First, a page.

NLA Comments on Proposed Retirement for HEDIS 2015 with Respect to Cholesterol Management for Patients with CVD Conditions and Diabetes
The National Committee for Quality Assurance (NCQA) has proposed retiring the use of LDL-C treatment targets in response to the new ACC/AHA Task Force on Practice Guidelines. The NCQA has stated that no studies focus on treatment or titration to a specific LDL-C goal in adults with clinical atherosclerotic cardiovascular disease (ASCVD). The NLA is strongly opposed to this and submitted a statement against retiring such an important measurement.
The National Lipid Association (NLA) is a non-profit medical association consisting of members in the United States dedicated to the education of medical professionals in the recognition and treatment of dyslipidemias, atherosclerosis and their related disorders. We wish to object to the Proposed Retirement of Cholesterol Management for Patients with Cardiovascular Conditions in HEDIS 2015 and recommend the issue be withheld for consideration no earlier than 2015. Our contention is that the ACC/AHA Task Force on Practice Guidelines for the treatment of blood cholesterol was not inclusive of important evidence from clinical trials and other research that support the conclusion that LDL-C is related to the development of atherosclerotic cardiovascular disease (ASCVD), and that this relationship is log-linear to a point well below 100 mg/dL.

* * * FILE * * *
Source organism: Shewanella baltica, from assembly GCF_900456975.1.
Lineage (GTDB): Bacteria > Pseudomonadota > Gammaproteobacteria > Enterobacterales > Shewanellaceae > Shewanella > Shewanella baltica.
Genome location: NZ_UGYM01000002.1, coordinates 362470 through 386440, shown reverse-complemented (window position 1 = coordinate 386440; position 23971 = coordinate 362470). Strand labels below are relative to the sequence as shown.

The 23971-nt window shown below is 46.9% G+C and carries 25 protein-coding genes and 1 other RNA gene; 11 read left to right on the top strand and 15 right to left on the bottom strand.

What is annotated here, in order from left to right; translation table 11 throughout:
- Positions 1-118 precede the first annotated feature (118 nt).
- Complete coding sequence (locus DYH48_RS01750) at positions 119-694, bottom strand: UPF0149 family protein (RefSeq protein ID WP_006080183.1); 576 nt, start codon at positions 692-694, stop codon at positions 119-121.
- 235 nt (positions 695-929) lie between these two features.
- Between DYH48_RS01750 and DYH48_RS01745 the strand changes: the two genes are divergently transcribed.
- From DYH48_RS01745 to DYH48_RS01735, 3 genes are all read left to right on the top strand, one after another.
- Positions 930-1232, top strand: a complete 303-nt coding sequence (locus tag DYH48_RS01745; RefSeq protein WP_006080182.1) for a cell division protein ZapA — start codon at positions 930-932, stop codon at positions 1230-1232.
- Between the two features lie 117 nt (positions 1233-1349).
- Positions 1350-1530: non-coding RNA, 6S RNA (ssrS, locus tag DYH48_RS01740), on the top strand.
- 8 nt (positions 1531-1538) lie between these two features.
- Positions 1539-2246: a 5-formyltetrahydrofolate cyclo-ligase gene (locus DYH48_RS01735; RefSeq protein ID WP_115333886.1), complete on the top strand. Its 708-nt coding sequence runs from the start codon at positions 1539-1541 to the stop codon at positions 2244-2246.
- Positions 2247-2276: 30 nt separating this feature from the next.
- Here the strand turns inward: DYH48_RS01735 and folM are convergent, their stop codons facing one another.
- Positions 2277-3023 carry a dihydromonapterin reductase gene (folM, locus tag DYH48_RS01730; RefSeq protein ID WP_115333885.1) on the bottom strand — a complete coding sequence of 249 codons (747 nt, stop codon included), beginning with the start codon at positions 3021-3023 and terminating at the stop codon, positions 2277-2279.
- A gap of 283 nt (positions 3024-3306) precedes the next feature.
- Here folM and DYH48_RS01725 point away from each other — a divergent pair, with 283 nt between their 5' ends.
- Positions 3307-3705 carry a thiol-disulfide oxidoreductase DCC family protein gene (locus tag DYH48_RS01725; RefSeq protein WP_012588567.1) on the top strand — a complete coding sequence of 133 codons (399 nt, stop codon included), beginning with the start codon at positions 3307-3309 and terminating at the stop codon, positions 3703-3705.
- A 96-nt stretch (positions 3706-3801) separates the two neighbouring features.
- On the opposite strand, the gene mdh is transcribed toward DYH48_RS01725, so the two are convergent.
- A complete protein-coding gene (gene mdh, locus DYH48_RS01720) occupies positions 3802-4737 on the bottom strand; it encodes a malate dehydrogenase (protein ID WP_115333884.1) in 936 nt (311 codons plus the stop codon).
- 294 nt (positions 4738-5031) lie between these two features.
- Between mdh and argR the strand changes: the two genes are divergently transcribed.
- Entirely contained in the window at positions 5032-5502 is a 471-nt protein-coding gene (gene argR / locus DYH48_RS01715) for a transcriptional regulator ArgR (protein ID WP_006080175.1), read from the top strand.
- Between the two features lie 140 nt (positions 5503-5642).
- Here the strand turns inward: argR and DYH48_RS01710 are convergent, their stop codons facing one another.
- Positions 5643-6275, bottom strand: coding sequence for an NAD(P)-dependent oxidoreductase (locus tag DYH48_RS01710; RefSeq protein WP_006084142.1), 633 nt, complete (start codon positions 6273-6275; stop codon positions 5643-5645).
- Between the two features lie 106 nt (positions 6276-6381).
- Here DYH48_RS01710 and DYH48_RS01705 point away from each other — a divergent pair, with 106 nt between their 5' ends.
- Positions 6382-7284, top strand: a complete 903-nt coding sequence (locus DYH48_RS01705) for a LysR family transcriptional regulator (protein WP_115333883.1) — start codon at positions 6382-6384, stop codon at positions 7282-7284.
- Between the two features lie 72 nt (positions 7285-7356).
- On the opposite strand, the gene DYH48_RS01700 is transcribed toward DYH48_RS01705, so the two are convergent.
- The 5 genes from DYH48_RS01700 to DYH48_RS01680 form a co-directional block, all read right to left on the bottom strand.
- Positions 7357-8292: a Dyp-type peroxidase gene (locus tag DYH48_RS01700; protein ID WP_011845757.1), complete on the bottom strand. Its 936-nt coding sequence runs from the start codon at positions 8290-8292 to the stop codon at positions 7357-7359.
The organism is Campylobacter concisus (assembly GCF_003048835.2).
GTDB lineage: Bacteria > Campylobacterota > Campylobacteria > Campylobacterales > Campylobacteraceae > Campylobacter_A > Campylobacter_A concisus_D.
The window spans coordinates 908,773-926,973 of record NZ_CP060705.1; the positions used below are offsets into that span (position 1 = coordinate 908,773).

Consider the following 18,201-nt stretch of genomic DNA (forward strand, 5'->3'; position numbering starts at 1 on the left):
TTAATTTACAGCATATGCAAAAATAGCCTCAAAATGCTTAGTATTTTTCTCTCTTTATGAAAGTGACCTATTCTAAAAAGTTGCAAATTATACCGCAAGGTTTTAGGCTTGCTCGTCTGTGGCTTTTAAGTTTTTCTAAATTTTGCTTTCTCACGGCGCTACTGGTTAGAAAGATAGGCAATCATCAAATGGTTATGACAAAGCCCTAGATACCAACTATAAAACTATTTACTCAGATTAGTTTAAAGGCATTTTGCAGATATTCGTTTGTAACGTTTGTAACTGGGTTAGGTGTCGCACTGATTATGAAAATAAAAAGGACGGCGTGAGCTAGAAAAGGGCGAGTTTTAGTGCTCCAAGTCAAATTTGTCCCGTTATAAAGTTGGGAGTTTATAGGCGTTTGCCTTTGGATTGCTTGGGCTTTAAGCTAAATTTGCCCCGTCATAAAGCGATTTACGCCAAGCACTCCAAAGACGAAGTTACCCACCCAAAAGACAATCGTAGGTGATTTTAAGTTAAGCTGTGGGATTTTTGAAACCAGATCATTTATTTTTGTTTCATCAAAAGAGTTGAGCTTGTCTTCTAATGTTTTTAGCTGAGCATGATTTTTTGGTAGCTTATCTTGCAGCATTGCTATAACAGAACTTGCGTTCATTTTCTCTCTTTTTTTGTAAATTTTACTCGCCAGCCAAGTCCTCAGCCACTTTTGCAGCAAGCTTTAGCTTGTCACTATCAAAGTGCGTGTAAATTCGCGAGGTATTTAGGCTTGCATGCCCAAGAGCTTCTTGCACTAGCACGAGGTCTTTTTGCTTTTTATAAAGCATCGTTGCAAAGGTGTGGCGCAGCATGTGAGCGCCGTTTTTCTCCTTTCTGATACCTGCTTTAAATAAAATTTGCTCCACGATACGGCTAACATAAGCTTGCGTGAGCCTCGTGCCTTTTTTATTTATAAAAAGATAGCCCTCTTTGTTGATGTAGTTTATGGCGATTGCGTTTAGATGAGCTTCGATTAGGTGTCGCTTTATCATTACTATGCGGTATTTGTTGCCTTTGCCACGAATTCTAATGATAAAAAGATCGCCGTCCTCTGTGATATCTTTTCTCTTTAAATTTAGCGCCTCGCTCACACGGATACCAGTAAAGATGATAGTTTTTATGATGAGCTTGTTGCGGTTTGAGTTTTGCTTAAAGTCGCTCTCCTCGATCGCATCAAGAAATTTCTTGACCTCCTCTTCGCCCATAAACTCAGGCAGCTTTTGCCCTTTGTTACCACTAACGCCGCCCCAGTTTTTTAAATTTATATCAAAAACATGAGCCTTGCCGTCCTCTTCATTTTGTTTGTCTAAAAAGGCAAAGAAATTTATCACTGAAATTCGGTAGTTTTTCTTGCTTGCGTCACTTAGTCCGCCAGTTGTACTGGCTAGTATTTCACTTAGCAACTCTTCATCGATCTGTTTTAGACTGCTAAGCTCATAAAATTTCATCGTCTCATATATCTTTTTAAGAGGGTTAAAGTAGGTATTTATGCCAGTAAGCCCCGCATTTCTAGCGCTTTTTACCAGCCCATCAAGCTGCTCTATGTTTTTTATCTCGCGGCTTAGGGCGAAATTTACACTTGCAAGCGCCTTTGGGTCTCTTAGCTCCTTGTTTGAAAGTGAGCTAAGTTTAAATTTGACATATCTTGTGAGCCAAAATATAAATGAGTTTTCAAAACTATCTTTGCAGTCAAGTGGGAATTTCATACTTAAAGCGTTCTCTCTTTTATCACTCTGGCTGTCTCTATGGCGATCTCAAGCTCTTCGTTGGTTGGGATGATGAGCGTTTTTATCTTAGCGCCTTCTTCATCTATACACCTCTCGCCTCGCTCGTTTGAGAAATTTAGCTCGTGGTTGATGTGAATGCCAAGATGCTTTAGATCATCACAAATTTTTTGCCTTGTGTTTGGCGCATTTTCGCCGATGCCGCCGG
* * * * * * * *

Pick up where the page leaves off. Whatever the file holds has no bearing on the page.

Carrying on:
In addition, the ACC/AHA guidelines acknowledge knowing the baseline low-density lipoprotein cholesterol (LDL-C) level is necessary in order to confirm their evidence-based recommendation of achieving a > 50% reduction from baseline when high-intensity statin is initiated. Likewise, LDL-C control should be retained and defined as a > 50% reduction from baseline or a level < 100 mg/dL if no baseline level was measured. Therefore, the NLA believes that retiring the standard for LDL-C screening and control is unwarranted and will ultimately regress cardiovascular treatment of patients with ASCVD and diabetes.
The NLA has assembled a panel of worldwide experts to address clinical gaps and intends to release a document seeking to harmonize both major global guidelines and the previous work of the National Cholesterol Education Panel Adult Treatment Panel III (NCEP ATP III) with the ACC/AHA guidelines in August 2014.